Join Trial Researching New Treatment for Kidney Disease in Type 1 Diabetes
Beginning in March 2024, the FINE-ONE trial will investigate the effectiveness of Kerendia (finerenone), a medication to prevent kidney disease progression in adults with type 1 diabetes. Despite the high prevalence of kidney disease in this population, there are few available treatments approved for it.
Clinical Trials Identifier: NCT05901831
Trial Name: A Study to Learn How Well the Study Treatment Finerenone Works and How Safe it is in People With Long-term Decrease in the Kidneys' Ability to Work Properly (Chronic Kidney Disease) Together With Type 1 Diabetes (FINE-ONE)
Diabetes Type: Adults with type 1 diabetes and kidney disease
Trial Sponsor: Bayer
What is the trial researching?
The study will investigate how well the medication Kerendia (finerenone) prevents worsening kidney disease in people with type 1 diabetes.
Chronic kidney disease (CKD) is a progressive disease, meaning that the condition worsens over time as the kidneys lose their functionality.
The study will also examine how safe Kerendia is in people with type 1 diabetes and CKD. In particular, researchers will monitor the number of participants with hyperkalemia (higher than normal potassium levels), a common concern for people taking CKD drugs.
The study will enroll 220 people. Participants will either receive finerenone or placebo treatment for six months. The study will last approximately 7.5 months, with at least six site visits required to collect blood and urine samples, check vital signs, monitor heart health, and perform physical exams.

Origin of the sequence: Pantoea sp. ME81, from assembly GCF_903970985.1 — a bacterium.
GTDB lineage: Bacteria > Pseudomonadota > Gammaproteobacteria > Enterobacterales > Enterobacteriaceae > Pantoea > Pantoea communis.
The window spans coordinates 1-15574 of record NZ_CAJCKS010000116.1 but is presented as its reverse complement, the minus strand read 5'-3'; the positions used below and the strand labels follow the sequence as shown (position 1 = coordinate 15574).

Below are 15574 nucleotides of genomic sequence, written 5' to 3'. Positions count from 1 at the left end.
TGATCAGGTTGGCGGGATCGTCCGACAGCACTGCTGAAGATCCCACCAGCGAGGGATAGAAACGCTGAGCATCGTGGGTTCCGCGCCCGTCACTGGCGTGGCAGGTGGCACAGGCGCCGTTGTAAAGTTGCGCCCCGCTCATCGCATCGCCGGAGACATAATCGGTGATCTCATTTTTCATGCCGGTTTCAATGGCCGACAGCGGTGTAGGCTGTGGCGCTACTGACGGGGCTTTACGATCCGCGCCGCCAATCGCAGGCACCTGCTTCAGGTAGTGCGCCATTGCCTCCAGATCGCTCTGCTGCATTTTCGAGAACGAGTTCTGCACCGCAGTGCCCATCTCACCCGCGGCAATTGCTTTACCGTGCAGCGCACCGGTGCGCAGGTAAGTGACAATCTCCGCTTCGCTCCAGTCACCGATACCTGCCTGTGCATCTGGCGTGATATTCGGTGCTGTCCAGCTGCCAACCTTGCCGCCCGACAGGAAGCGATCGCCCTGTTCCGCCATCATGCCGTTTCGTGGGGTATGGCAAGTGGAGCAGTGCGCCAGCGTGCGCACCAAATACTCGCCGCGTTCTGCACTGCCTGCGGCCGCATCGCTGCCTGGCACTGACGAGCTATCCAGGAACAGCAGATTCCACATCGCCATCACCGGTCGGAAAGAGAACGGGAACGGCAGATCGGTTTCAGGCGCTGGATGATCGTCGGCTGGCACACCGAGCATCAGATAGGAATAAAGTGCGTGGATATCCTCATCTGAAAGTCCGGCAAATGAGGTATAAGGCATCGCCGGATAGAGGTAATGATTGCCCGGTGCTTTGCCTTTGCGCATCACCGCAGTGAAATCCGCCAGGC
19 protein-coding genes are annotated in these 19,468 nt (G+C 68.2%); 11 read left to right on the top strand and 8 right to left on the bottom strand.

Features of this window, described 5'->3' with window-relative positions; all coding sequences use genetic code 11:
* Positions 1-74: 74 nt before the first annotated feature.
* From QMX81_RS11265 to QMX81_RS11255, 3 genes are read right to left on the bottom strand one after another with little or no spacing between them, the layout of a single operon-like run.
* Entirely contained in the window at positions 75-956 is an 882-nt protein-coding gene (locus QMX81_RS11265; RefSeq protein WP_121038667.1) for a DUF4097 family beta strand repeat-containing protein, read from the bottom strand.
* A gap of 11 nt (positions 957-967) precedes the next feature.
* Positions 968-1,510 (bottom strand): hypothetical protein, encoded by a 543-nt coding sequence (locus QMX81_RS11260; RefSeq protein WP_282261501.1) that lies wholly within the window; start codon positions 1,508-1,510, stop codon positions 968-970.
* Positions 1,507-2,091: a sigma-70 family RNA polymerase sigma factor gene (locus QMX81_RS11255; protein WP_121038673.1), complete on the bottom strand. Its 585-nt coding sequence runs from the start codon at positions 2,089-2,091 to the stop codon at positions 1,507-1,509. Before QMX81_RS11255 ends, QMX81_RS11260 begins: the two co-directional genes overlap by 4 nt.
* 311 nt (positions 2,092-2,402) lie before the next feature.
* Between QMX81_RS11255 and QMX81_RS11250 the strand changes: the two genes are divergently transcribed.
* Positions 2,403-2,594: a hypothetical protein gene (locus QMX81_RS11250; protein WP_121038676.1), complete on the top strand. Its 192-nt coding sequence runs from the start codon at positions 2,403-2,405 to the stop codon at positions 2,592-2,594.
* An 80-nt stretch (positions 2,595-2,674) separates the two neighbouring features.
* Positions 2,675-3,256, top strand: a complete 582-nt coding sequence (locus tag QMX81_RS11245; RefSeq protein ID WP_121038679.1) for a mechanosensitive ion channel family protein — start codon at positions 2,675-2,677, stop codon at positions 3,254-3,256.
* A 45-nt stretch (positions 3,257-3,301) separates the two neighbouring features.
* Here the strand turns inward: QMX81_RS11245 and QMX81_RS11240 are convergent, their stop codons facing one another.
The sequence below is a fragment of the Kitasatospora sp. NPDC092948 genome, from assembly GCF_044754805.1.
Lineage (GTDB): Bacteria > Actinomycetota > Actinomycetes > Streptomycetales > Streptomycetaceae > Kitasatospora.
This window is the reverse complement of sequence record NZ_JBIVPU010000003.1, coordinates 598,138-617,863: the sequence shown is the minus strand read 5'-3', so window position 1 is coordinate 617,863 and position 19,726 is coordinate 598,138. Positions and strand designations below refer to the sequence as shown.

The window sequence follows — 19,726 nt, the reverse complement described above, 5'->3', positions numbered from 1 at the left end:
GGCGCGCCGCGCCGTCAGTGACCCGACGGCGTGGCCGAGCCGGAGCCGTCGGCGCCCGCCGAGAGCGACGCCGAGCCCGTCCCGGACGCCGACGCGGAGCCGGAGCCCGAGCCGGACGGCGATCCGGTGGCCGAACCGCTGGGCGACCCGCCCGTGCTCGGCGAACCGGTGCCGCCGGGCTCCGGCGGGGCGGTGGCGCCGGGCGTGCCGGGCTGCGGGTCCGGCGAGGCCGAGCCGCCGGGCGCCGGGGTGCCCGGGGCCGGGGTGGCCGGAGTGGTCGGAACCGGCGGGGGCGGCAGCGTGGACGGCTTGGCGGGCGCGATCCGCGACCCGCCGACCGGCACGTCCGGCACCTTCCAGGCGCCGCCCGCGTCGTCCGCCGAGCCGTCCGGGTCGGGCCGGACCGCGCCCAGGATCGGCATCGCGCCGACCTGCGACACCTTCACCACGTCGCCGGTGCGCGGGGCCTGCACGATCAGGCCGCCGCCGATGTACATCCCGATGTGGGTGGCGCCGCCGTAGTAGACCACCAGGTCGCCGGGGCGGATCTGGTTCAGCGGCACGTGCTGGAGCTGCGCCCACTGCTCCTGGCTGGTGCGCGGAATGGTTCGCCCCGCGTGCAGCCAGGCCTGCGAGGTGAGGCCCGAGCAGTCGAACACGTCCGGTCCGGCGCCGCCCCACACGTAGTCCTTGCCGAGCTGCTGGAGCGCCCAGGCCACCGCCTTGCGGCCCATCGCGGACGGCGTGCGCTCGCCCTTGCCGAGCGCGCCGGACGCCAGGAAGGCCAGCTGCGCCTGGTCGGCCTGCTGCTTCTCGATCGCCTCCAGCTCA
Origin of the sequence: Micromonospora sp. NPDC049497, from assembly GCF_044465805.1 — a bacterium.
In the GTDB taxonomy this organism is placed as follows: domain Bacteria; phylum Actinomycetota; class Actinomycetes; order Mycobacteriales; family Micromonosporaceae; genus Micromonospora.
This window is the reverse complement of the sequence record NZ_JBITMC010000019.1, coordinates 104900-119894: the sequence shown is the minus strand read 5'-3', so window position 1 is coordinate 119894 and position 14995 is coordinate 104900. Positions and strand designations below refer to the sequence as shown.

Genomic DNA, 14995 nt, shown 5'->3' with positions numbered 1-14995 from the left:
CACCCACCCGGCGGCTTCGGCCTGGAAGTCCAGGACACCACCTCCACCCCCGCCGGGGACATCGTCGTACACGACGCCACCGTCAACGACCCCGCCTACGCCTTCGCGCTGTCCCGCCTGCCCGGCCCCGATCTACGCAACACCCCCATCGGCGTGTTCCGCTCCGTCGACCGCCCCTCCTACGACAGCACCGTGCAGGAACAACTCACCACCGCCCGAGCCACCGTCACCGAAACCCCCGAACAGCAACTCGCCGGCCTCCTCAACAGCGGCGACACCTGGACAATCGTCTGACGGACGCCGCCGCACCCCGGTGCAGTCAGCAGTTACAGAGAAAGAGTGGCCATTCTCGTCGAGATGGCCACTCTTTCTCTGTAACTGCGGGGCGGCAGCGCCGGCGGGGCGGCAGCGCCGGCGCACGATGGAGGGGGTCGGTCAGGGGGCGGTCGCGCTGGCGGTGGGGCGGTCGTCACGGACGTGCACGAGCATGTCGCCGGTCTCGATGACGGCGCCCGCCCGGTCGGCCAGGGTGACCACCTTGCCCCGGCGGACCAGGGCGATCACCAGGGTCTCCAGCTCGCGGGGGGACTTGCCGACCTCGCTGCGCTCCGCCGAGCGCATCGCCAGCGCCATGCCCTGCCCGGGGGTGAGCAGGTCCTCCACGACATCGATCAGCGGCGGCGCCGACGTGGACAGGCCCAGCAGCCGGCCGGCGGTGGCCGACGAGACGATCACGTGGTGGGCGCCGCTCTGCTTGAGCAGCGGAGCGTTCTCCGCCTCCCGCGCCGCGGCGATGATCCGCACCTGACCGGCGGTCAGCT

Why is this important?
If approved, finerenone would become the first new medication for people with type 1 diabetes and kidney disease in 30 years. The last new treatment for those with type 1 diabetes was for the ACE inhibitor captopril (brand name Capoten) in 1993.
Researchers have recently highlighted the urgent need for more research into treatments for CKD in the type 1 diabetes population. Dr. Hiddo Lambers Heerspink, a professor and clinical trials researcher at the University Medical Center Groningen in the Netherlands, described the alarming rates of severe albuminuria (a sign of kidney disease) progressing to kidney failure and eventually death among people with type 1 diabetes.
People with diabetes and CKD are not only at risk for worsening kidney disease and kidney failure but also for cardiovascular disease. For people with type 2 diabetes, SGLT-2 inhibitors are approved to manage blood glucose as well as reduce the risk of kidney disease progression and heart failure.
However, SGLT-2 inhibitors aren’t approved for type 1 diabetes, leaving this population with few treatment options – despite their high risk for kidney disease and other complications.
Kerendia received FDA approval to treat people with CKD and type 2 diabetes in July 2021 and gained approval in Europe in February 2022. The drug reduces albuminuria, or protein in the urine. Kerendia has been added to the American Diabetes Association’s treatment guidelines, with a Grade A recommendation for slowing the progression of CKD in adults with type 2 diabetes.
Are you interested?
You may be eligible if you:
Are at least 18 years old
Have been diagnosed with type 1 diabetes and have an A1C of less than 10%
Have been diagnosed with chronic kidney disease and meet both criteria:
Estimated glomerular filtration rate (eGFR) of 25 or higher and less than 90
Urinary albumin creatinine ratio (UACR) of 200 or higher and less than 5,000
Are taking a stable dose of an ACE inhibitor or angiotensin receptor blocker for CKD
This study will be recruiting in many locations across the U.S., U.K., Canada, China, Denmark, Germany, Italy, South Korea, and Spain anticipated to start in March 2024.
To learn more about this study, contact the study team at [email protected] or call (+)1-888-84 22937.
Learn more about kidney disease and diabetes here: